Why some Covid-19 vaccines were developed faster than any vaccine ever - The Comprehensive Minds

Why some Covid-19 vaccines were developed faster than any vaccine ever

How the newest vaccines fight Covid-19

covid-19 vaccines developed in lab

In March of 1963, Dr. Maurice Hilleman was woken up one night by his 5-year-old daughter. She was complaining of a sore throat. So Hilleman looked her over and determined she had the mumps. Unable to sleep, he was struck with an idea. He swabbed her throat for a sample, drove to the lab, and got to work. Four years later ... his mumps vaccine was approved. It was the fastest a vaccine had ever been developed. Until now. 

In 2020, vaccines for Covid-19 shattered previous records, going from development to approval in a matter of months. That speed was driven by billions of dollars, and a global effort. But in some cases, it was also because of a breakthrough in vaccine technology Something that could shrink this timeline going forward, and change how we make vaccines altogether. Vaccines teach your immune system how to respond to a threat. 

How most older vaccines work

Traditionally, there have been four ways to do this. The two most common types of vaccines work by exposing you to a weakened or a dead version of a virus or bacteria. The weakened virus won’t make you sick, but it will teach your body how to fight the real thing if you’re exposed to it later on. This is how the measles and annual flu vaccines work. 

Another, less common type of vaccine does a similar thing but uses an inert version of a toxin instead of a virus. The most well-known version of this is probably the tetanus shot. This fourth type of vaccine works a little differently because it only uses a small part of a virus instead of the whole thing. Common examples of this would be the Hepatitis B vaccine or the HPV vaccine. 

The new Covid-19 vaccine platforms harness human cells to make key components

Some of the new Covid-19 vaccines also rely on these traditional methods. For example, one Covid-19 vaccine currently in trials uses this fourth method. It only uses one part of the SARs_CoV2 virus, known as the "spike protein." That spike protein is what allows the coronavirus to enter your cells. 

When injected into your body on its own, it's harmless. But your body will still recognize it as a foreign threat, and launch an immune response to fight it off, which is enough to teach your body how to fight the whole virus. But isolating and preparing that spike protein for a vaccine is a process. 

Researchers first had to modify it, then multiply it - a lot, and then assemble the vaccine itself in a lab. In fact, one thing that all four of these types of vaccines have in common is that they all require growing and transporting large amounts of live pathogens in a lab. And that takes a lot of time.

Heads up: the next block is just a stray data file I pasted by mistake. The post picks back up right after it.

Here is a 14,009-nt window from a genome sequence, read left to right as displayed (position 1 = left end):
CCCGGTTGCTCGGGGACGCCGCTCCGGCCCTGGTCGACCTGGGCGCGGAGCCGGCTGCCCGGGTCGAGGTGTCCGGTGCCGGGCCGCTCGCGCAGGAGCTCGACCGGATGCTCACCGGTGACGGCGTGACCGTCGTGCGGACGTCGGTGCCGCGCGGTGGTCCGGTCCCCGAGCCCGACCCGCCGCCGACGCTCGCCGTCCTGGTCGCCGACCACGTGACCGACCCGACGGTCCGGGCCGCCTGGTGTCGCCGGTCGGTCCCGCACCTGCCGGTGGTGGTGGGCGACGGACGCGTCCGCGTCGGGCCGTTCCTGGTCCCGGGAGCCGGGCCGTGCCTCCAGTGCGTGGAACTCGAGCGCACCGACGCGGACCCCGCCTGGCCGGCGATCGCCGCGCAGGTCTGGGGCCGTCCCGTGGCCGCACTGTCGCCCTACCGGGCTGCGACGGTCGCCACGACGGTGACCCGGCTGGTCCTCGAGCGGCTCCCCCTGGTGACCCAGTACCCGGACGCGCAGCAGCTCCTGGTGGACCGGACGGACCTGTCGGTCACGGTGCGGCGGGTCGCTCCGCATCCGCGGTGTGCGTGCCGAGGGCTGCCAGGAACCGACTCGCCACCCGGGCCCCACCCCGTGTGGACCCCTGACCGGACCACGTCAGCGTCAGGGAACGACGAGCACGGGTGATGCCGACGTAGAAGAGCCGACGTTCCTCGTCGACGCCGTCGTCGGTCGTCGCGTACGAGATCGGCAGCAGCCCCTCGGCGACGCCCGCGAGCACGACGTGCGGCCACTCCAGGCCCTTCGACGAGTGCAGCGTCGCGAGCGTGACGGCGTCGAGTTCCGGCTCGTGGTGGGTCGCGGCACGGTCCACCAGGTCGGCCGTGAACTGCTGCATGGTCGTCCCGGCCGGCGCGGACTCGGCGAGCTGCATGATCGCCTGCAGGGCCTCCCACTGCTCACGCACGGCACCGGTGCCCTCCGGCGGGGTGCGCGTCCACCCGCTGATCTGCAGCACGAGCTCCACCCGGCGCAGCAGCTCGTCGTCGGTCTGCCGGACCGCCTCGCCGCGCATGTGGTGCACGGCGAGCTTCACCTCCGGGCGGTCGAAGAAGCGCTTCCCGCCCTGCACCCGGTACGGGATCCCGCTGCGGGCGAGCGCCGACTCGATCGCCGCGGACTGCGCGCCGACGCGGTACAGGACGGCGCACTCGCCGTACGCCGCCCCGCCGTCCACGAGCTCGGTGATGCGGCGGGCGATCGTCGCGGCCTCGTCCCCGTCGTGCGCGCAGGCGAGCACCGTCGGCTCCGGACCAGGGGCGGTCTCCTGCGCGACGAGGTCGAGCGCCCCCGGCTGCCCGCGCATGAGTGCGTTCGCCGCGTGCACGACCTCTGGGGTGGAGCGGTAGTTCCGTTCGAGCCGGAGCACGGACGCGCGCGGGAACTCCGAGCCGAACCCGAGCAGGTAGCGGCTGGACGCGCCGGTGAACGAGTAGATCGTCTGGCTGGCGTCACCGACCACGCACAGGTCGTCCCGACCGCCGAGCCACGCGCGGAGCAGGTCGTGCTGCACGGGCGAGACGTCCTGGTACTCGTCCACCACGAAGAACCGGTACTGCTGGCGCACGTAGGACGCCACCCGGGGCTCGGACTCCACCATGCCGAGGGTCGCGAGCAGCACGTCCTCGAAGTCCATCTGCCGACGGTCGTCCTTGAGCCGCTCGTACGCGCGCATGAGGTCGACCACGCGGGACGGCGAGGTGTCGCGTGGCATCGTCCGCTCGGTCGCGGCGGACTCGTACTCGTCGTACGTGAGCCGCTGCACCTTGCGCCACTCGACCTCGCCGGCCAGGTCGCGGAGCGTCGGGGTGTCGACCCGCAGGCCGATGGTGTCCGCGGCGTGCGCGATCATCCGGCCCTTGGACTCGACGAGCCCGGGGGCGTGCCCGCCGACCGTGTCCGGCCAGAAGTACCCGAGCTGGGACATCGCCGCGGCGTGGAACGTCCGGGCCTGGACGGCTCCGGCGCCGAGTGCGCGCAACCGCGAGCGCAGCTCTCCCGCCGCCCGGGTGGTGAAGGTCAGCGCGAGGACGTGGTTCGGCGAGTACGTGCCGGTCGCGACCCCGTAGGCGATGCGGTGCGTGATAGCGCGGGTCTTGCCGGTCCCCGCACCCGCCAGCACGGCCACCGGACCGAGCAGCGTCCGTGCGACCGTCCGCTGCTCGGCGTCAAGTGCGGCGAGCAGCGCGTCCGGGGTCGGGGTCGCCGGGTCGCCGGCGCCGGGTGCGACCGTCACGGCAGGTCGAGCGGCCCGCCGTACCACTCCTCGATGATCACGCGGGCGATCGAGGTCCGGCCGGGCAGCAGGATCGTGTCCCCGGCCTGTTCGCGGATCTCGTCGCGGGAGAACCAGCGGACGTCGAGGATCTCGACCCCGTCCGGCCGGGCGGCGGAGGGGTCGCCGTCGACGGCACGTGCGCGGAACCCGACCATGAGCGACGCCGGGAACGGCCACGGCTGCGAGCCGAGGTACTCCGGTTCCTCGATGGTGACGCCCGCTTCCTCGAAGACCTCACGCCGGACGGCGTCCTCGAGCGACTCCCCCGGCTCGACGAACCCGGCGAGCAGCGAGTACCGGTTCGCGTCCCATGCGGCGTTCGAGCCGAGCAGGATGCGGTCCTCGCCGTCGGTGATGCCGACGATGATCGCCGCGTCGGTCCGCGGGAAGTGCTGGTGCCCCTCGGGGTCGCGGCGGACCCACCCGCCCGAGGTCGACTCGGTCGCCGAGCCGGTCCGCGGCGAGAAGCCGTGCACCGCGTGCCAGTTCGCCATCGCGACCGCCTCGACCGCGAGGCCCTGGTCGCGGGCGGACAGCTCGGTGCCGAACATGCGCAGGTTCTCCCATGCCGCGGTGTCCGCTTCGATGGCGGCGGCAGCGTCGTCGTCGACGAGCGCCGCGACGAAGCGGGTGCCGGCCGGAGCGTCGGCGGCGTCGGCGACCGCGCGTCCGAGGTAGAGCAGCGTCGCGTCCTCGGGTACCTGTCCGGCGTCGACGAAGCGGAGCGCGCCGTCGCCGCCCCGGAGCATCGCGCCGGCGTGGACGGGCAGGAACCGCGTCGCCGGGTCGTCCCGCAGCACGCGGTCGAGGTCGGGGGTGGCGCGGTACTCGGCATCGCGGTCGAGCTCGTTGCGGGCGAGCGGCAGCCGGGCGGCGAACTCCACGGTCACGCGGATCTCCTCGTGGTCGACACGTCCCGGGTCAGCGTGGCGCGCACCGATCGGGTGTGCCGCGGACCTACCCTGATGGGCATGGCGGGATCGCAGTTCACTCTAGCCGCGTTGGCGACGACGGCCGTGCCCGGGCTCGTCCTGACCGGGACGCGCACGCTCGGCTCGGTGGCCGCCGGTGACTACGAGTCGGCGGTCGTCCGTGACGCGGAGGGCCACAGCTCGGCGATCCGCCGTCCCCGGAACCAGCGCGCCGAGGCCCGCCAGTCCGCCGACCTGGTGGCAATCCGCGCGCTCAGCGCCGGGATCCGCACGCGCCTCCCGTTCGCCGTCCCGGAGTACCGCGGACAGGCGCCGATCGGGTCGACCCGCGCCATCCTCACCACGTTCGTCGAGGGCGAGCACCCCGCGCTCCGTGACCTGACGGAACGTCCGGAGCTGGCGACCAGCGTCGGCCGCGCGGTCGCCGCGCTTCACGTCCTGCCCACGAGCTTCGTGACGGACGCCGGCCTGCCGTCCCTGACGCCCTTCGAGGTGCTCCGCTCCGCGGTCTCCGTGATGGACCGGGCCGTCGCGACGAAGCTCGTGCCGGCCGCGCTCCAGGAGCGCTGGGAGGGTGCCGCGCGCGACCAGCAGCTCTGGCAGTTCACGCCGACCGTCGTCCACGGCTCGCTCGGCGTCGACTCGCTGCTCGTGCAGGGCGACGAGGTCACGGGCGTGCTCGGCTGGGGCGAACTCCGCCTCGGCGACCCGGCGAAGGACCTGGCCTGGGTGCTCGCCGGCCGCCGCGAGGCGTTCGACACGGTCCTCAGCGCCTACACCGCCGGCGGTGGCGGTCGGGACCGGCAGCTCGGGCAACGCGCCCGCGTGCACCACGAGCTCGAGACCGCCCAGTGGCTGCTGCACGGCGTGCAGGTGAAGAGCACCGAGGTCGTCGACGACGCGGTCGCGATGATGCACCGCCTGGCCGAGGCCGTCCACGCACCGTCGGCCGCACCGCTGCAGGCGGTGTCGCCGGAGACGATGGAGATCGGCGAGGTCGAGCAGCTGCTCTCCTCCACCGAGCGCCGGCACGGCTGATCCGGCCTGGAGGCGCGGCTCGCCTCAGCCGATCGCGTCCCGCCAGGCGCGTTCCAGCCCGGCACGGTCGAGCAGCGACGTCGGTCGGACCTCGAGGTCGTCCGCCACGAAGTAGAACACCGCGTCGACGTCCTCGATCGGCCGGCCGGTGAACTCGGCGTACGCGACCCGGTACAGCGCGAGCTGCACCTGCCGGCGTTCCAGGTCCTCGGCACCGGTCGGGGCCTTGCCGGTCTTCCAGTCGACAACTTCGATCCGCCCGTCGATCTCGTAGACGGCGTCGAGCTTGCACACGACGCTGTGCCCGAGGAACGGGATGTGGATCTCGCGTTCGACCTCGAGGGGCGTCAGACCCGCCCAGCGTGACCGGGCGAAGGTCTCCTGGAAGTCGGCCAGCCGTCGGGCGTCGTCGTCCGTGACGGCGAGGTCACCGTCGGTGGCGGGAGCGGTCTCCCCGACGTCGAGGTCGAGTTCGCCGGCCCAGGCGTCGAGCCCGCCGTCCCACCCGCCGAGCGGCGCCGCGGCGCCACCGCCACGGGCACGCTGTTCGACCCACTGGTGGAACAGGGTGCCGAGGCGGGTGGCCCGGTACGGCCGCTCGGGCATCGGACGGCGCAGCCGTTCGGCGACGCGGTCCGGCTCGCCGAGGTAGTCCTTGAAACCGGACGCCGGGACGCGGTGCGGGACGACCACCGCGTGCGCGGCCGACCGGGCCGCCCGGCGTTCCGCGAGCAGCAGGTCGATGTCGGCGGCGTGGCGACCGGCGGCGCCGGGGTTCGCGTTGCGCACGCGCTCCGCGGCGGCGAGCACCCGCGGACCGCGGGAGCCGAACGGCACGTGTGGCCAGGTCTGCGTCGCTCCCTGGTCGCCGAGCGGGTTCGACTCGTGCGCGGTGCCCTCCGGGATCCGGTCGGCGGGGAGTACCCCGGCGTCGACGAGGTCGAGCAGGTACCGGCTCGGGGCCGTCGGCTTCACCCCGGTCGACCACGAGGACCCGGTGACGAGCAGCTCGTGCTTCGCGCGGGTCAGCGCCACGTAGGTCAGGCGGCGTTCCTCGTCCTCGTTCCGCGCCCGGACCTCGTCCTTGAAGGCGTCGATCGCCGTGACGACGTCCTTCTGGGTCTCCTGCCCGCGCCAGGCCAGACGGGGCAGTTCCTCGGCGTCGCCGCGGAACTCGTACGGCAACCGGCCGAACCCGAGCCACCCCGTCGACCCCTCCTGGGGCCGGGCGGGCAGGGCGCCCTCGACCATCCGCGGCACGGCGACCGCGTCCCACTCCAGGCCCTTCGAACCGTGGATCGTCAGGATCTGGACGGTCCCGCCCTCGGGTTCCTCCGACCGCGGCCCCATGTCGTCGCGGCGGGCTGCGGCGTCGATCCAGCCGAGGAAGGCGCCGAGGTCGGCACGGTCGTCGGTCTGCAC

A vaccine goes through many steps before it can be approved, but before anything else, it has to be developed. And working with live pathogens makes that process a lot longer. On average, it takes 5 to 10 years for a vaccine to reach FDA approval in the United States. 

Most Covid-19 vaccines have gotten through this process a lot faster by overlapping the different phases of human trials, and by starting the manufacturing early, But some vaccines have also found a groundbreaking way to speed up this first section - by shifting some of the work out of the lab, and into your body. 

How mRNA vaccines work

mRNA vaccine works in covid-19

Nearly every function in the human body is carried out by proteins. So our cells are constantly manufacturing them. To do that, they make a single-stranded copy of DNA. That copy is called messenger RNA, or mRNA. 

Each strand of mRNA holds the information on how to make one type of protein. The cell reads the mRNA, follows the instructions, and makes a protein. they contain instructions. Researchers who developed these new vaccines, called mRNA vaccines, started with the genetic sequence of the virus. 

They also decided to focus on the spike protein we talked about earlier. But instead of assembling and purifying that protein in a lab, they identified the part of the genetic sequence that creates it - and then took a much faster route, by synthesizing mRNA, and using that as the vaccine, which saved months of time and money. 

Once it's inside the body, the cell reads the mRNA and begins to make harmless spike proteins of its own. From there, your body’s immune system recognizes the foreign threat and sounds the alarm. This is how the new Covid-19 vaccines from Pfizer-BioNTech and Moderna work. 

But the main drawback with an mRNA vaccine is that mRNA breaks down very easily. It has to be delivered inside a protective fatty barrier and kept ultracold, which isn’t super ideal for a vaccine that needs to reach all areas of the globe. 

Another effective new-to-consumer kind of vaccine works similarly but uses DNA instead of mRNA, which is much more stable. The Covid-19 vaccines from AstraZeneca and Johnson & Johnson are this type. It doesn’t require ultra-cold conditions.

To get the DNA into your cells, researchers use a harmless virus as a carrier. But over time, your body will build resistance to that virus, which means future doses using this carrier will become less and less effective, and the carrier will need to be updated. 

But in terms of efficacy, costs, and speed, these two new vaccine types have broken records. These new vaccines are a groundbreaking way to elicit an immune response. And while they’ll have a big impact on how we fight Covid-19.

A vaccine that delivers specific instructions to your body opens up a whole new world of vaccine technologies and disease treatments, for things like cancer or HIV. Finding a vaccine was a turning point for the pandemic. But the pandemic might also be a turning point for vaccine 

Source and Photos Credit: vox.com

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